20. An in vitro method of directed cardiomyocyte differentiation comprising: a. culturing human induced pluripotent stem cells to a confluence between about 70% and about 90% confluent; b. thereafter culturing the stem cells for about 24 hours in a culture media consisting of DMEM/F-12; L-ascorbic acid; selenium; transferrin; at least one lipid selected from the group consisting of: arachidonic acid, cholesterol, linoleic acid, linolenic acid, myristic acid, oleic acid, palmitic acid, and palmitoleic acid; an antibiotic; and CHIR99021; c. thereafter culturing the stem cells for about 24 hours in a culture media consisting of DMEM/F-12; L-ascorbic acid; selenium; transferrin; at least one lipid selected from the group consisting of: arachidonic acid, cholesterol, linoleic acid, linolenic acid, myristic acid, oleic acid, palmitic acid, and palmitoleic acid; and an antibiotic; d. thereafter culturing the stem cells for about 72 hours in a culture media consisting of DMEM/F-12; L-ascorbic acid; selenium; transferrin; at least one lipid selected from the group consisting of: arachidonic acid, cholesterol, linoleic acid, linolenic acid, myristic acid, oleic acid, palmitic acid, and palmitoleic acid; an antibiotic, heparin, and IWP-2; e. thereafter culturing the stem cells for about 48 hours in a culture media consisting of DMEM/F-12; L-ascorbic acid; selenium; transferrin; at least one lipid selected from the group consisting of: arachidonic acid, cholesterol, linoleic acid, linolenic acid, myristic acid, oleic acid, palmitic acid, and palmitoleic acid; and an antibiotic; thereby inducing the differentiation of cardiomyocyte cells.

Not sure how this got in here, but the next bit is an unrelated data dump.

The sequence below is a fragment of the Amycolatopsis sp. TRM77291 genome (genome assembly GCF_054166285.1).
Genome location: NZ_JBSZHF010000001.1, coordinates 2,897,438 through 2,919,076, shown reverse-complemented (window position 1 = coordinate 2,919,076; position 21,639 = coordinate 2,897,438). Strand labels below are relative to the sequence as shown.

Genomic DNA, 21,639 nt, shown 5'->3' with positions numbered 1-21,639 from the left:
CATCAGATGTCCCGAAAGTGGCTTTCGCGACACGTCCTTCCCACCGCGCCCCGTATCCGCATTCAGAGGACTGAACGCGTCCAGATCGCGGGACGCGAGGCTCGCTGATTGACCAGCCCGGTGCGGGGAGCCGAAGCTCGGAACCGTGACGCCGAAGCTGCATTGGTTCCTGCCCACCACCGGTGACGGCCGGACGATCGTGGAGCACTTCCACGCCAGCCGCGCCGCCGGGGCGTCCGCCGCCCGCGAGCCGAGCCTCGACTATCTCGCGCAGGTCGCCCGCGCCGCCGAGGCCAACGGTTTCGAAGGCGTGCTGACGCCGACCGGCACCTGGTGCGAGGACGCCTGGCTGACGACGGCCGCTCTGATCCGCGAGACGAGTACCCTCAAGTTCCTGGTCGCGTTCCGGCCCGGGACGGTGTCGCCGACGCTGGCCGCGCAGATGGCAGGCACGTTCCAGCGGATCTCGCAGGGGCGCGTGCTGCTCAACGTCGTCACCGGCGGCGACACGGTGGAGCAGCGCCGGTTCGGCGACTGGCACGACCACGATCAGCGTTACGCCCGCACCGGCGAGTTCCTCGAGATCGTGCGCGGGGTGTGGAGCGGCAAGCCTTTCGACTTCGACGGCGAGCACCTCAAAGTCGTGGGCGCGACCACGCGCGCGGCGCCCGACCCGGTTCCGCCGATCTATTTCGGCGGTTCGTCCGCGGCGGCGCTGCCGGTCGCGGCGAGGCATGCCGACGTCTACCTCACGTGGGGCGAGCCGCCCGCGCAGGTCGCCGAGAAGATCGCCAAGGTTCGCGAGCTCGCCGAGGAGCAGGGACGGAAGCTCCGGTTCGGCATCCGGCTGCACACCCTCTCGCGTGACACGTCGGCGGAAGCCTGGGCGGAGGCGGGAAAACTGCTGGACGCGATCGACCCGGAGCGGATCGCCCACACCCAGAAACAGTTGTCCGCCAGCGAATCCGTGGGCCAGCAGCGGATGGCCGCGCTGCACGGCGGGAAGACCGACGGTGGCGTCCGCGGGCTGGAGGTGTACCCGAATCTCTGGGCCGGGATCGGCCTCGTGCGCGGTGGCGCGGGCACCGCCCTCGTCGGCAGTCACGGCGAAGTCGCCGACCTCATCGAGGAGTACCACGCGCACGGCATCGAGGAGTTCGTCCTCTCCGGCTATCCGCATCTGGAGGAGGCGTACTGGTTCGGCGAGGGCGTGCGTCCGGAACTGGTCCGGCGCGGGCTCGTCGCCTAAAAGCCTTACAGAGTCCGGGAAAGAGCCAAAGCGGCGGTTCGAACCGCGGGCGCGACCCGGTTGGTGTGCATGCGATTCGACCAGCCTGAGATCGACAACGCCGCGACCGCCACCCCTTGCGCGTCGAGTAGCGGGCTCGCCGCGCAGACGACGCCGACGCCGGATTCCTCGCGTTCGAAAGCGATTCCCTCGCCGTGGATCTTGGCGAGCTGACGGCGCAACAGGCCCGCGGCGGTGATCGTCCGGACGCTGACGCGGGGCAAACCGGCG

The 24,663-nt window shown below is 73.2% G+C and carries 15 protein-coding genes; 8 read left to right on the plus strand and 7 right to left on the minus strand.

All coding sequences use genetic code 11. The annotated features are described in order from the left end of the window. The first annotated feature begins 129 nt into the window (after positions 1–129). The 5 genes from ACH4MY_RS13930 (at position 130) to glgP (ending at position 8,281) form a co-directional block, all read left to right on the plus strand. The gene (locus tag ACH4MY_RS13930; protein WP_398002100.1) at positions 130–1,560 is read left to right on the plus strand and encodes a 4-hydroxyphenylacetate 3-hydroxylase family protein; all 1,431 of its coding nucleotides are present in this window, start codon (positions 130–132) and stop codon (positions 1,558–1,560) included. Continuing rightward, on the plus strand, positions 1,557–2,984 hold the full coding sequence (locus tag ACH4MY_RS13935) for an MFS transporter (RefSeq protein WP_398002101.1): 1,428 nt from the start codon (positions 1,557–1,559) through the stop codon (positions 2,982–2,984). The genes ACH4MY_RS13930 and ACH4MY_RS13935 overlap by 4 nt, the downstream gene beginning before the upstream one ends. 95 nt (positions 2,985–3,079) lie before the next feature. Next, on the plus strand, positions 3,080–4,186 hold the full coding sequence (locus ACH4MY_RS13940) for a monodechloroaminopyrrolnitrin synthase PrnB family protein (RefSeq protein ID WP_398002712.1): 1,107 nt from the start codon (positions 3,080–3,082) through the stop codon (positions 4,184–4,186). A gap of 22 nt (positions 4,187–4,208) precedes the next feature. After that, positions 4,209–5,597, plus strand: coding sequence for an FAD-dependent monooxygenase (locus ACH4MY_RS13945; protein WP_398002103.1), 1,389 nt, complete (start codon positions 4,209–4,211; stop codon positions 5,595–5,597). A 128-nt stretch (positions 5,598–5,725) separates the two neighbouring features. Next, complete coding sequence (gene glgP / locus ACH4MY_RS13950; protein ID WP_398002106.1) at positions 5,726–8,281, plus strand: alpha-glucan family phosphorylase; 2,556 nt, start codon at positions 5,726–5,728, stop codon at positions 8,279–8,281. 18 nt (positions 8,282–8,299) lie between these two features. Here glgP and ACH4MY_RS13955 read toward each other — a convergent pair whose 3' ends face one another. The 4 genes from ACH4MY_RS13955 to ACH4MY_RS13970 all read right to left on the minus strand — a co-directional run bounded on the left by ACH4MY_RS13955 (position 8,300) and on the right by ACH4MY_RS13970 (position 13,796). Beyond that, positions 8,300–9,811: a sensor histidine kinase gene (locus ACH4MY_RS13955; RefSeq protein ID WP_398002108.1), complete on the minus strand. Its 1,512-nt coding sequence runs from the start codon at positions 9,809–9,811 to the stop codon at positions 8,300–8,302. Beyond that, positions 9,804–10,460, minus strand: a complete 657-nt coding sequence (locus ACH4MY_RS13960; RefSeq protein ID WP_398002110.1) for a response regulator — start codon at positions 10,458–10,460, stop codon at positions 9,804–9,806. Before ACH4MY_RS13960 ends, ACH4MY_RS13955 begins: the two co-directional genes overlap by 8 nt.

Description